Law firm Cooper & Kirk accuses US regulators of weaponizing banking

1 year ago 267

Cooper & Kirk published a paper titled “Operation Choke Point 2.0: The Federal Bank Regulators Come For Crypto,” where the Washington D.C.-based law firm dives deep into the unlawful, unconstitutional, and arbitrary “backroom war on crypto” led by U.S. regulatory authorities.

Crypto under fire

A February tweet from Castle Island Ventures Partner Nic Carter first tipped off the community of a coordinated attack on the crypto industry.

“It is a well-coordinated effort to marginalize the industry and cut off its connectivity to the banking system – and it’s working.”

At the time, Carter’s message was met with a degree of ambivalence. However, several regulatory enforcement actions have followed since then — including Coinbase being served with an SEC Wells Notice and — most recently — the CFTC suing Binance over commodities violations.

Former Coinbase CTO Balaji Srinivasan said Cooper & Kirk’s paper is strong evidence that Carter was right all along. However, he believes the intended consequences of the attack will be repelled.

“Hard to deny now that there is a coordinated assault on Bitcoin. But freedom will push back, at national and state level.

The public first became aware of Operation Choke Point in August 2013. It referred to a program that used the banking system to implement political views without going through the appropriate due process.

Authorities targeted various “undesirable” industries through their banking providers, including ammunition, coin dealers, and home-based charities.

Cooper & Kirk said history is repeating itself — with crypto deemed the undesirable industry this time around.

The law firm successfully sued the FDIC, Fed, and OCC for their part in the original Operation Choke Point — with a settlement reached in May 2019.

History repeats with Operation Choke Point 2.0

In summarizing the situation, Cooper & Kirk said there is a coordinated campaign by banking regulators to cut crypto out of the financial system.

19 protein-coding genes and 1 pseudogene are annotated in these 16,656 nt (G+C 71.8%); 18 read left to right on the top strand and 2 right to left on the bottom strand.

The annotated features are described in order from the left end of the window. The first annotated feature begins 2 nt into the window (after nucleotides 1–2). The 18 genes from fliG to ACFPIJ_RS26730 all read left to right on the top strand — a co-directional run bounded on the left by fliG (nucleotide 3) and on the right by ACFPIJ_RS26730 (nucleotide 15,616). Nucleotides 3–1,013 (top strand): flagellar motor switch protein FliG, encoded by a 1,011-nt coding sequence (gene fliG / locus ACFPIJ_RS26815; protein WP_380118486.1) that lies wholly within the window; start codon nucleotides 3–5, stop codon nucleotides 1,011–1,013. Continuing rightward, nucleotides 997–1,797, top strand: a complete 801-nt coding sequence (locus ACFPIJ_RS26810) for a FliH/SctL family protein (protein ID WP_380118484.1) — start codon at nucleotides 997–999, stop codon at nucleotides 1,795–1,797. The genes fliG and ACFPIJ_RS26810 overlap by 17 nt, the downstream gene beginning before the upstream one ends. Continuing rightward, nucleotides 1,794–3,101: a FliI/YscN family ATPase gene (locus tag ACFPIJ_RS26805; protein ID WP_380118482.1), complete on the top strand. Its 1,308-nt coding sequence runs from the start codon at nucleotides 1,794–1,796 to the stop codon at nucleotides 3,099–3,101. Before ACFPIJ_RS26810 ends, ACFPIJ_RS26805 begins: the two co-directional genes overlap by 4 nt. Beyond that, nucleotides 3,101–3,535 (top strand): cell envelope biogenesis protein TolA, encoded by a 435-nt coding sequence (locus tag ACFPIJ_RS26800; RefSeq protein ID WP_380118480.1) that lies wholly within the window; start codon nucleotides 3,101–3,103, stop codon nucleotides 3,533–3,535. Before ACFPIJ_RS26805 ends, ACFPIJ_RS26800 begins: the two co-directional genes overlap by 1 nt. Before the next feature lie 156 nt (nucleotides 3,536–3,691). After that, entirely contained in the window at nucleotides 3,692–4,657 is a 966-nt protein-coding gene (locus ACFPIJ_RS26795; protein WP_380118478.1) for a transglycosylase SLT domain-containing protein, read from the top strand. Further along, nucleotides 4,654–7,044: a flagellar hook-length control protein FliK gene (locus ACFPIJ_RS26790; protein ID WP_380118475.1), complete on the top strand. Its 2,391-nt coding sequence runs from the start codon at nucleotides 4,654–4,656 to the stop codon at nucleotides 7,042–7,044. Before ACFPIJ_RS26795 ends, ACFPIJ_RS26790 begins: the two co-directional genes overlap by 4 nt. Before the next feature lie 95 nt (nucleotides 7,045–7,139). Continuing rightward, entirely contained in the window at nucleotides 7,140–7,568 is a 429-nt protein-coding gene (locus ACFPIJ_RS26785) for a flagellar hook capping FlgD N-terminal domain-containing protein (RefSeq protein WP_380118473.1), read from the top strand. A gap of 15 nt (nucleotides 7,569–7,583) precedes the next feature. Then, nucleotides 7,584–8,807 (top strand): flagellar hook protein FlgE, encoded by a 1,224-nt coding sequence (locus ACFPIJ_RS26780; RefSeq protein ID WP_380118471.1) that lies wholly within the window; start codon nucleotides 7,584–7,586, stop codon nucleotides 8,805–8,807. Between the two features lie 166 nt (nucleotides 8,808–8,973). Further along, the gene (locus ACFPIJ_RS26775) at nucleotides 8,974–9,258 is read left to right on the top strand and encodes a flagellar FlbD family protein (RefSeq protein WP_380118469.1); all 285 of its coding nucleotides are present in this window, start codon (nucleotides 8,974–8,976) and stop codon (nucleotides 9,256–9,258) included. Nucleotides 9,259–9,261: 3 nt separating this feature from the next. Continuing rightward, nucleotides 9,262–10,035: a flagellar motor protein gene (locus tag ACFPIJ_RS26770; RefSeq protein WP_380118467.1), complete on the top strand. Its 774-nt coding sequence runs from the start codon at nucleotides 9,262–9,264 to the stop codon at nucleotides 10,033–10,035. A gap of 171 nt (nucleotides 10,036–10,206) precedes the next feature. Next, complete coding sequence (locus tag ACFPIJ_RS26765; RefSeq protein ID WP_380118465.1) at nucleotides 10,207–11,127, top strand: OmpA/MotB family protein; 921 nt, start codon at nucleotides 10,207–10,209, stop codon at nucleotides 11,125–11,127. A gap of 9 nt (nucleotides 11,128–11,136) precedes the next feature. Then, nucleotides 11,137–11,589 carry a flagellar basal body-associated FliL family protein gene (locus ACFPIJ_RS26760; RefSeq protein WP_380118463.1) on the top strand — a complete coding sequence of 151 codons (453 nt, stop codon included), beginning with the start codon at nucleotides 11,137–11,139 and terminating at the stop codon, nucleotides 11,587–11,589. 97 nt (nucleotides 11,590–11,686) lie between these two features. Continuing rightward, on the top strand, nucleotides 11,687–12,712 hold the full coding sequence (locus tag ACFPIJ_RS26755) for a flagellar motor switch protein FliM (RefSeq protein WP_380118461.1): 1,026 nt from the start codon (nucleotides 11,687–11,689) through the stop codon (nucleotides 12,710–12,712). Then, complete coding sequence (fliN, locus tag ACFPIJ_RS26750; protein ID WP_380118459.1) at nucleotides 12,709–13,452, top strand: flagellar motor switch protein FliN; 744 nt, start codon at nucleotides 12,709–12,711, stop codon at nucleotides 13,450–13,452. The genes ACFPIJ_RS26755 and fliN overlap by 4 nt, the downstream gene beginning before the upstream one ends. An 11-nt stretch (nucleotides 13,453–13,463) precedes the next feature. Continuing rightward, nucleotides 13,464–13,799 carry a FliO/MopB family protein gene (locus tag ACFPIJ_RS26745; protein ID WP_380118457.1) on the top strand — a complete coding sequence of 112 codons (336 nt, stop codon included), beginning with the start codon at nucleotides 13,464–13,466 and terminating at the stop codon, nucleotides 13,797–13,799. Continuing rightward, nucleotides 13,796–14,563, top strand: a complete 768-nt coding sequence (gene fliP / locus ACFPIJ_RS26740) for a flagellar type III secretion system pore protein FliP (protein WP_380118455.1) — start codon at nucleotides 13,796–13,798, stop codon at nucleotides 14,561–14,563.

This has taken the form of informal top-down guidance documents that target crypto-related entities, including firms, customers, and crypto employees and owners — in effect, de-banking those groups.

Businesses in the cryptocurrency marketplace are losing their bank accounts, or their access to the ACH network, suddenly, and with no explanation from their bankers.”

Cooper & Kirk labeled these actions an abuse of authority and the weaponization of the banking system. Moreover, such actions breach constitutional rights and violate due process  — a specific mention was given to the seizure of Signature Bank, which occurred on March 12.

Signature Bank was closed by the New York State Department of Financial Services (NYDFS) to prevent contagion from spreading. Board member Barney Frank said the bank was sufficiently capitalized, and the seizure was about sending a “strong anti-crypto message.”

What now?

The law firm called on Congress to intervene and hold these regulatory agencies to account. They recommended six steps to achieve this. Those are:

Regulators to show communications regarding the denial or regulation of banking access to crypto entities. Relevant agencies to explain their reasoning for cutting off crypto entities from the banking system. Remind regulators and federal agencies that the Administrative Procedure Act — which requires proposed rulemaking to follow due process, such as public comment — is not optional. Investigate the closure of Signature Bank — including the FDIC directive to exclude the firm’s digital asset business from the bidding process. Investigate whether regulators are deliberately suppressing “private sector innovation.”

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